The Tax Justice Network views the recent tax ‘deals’ between some EU members (including the UK) and Switzerland that preserve the famous Swiss tax secrecy as ‘toxic spoilers’ because they enable assets to remain hidden, are corrosive to markets, democracy and social stability, and will not generate the amount of revenue claimed (for a number of reasons, including assets moving to more distant secrecy jurisdictions).

Multinationals’ perspectives, areas of controversy and positive developments
Companies making investment decisions want a predictable and stable tax regime in order to forecast future profitability, and multinationals want a global standard so that the same rules apply to all companies in a market. They would also like to see the building of tax authority capacity in the developing world (it is better to deal with someone who knows what they are doing). The Department for International Development is currently focusing on building tax capacity.
Particular areas of controversy include:
•    whether arms length transfer pricing can be made to work or if it should be replaced by an alternative system known as a ‘common consolidated corporate tax base with unitary apportionment’?
•    how to account for and tax ‘intangibles’ such as intellectual property and brands which have become a more significant part of a multinational’s value and which are easy to hold in a secrecy jurisdiction as they are seldom geographically specific?
•    the right balance between taxpayer confidentiality and deterring / detecting tax evasion and avoidance?
•    the international tax system was largely built to prevent ‘double taxation’ of the same economic transaction by two countries’ tax systems, but how to remove the opportunities for artificial ‘double evasion’?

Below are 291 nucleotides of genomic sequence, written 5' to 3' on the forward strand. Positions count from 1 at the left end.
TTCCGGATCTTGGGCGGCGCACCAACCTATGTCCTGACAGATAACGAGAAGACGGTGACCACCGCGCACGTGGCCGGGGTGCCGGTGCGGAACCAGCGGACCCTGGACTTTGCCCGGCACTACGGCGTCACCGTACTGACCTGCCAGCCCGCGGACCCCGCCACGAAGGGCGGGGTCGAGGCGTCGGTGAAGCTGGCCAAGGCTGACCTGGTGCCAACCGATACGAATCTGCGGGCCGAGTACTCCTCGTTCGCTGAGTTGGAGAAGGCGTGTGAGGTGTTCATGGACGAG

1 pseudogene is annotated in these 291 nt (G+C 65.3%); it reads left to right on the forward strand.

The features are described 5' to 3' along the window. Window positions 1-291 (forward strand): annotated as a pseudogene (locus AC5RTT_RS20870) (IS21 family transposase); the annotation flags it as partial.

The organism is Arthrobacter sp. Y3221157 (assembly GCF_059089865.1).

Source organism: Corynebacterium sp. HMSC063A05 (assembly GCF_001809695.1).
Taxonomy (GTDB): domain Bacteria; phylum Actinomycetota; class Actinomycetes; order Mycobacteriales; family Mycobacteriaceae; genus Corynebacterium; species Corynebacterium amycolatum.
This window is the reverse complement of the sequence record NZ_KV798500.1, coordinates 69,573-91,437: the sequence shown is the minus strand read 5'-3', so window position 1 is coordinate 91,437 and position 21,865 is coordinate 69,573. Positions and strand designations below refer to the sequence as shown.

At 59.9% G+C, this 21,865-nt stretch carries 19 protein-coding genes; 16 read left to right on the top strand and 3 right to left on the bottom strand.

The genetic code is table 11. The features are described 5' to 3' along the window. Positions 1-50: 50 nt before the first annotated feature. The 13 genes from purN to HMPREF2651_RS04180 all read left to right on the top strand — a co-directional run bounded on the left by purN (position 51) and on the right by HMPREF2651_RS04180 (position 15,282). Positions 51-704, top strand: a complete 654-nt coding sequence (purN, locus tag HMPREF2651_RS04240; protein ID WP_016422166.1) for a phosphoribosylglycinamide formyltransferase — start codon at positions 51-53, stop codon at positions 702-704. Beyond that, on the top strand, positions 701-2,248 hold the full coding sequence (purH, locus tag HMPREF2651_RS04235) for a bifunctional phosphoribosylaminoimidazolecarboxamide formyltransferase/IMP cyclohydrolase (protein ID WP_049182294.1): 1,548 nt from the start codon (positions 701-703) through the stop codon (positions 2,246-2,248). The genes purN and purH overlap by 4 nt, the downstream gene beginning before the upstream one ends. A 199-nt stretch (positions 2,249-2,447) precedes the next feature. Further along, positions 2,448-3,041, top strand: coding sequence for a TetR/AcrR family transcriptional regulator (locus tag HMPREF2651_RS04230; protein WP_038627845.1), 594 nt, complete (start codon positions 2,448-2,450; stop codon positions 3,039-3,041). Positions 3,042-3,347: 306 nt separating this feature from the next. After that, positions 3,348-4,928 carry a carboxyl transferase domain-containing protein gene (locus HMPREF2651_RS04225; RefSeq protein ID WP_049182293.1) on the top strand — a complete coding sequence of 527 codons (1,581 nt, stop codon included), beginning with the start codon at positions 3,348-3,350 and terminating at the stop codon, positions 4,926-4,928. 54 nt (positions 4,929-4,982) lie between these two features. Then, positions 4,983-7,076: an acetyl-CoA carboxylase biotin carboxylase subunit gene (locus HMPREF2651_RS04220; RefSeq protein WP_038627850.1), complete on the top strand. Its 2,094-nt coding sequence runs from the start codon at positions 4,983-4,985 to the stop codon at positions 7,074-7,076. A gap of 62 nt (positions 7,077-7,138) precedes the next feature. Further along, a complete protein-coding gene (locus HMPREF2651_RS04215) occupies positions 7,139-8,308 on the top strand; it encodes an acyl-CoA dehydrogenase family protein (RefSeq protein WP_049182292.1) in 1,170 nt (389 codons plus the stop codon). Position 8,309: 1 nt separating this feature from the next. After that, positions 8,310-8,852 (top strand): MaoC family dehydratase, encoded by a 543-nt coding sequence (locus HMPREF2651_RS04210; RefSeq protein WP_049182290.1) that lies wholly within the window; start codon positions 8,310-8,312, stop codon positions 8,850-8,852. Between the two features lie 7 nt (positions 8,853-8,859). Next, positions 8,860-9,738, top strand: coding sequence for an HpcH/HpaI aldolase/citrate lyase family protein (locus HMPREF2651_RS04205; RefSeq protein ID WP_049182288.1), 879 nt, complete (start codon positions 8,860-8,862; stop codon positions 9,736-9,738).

•    when developing countries offer tax incentives to attract multinationals to set up operations in their country, whether the benefits exceed the costs?
Recent positive developments include:
•    work by the OECD to enhance transparency and reduce the potential for evasion and avoidance
•    calls by the European Parliament and the Council of Europe for country by country reporting (it is also being considered by the UK Parliament’s cross party International Development Committee)
•    legislation covering transparency, such as the Dodd Frank Act in the US.
However, it was also pointed out that consensus to improve global standards is impossible whilst it is opposed by countries such as Switzerland and Singapore.

Views on tax justice have changed dramatically in the last four years, from those in the know regarding it as a harmless, gentleman’s sport to growing appreciation that tax dodging imposes real costs on society and especially on developing countries. This conference marked a milestone in that journey. The journey is a reflection of the impact that the Tax Justice Network and other advocates have achieved.
Progress to date now needs to be transformed into international agreements and real reforms. This needs political will and widespread support. Those who are concerned about global poverty and development should not shy away from the subject in the belief that tax is too technical for them. We can all understand the basics and become tax justice advocates.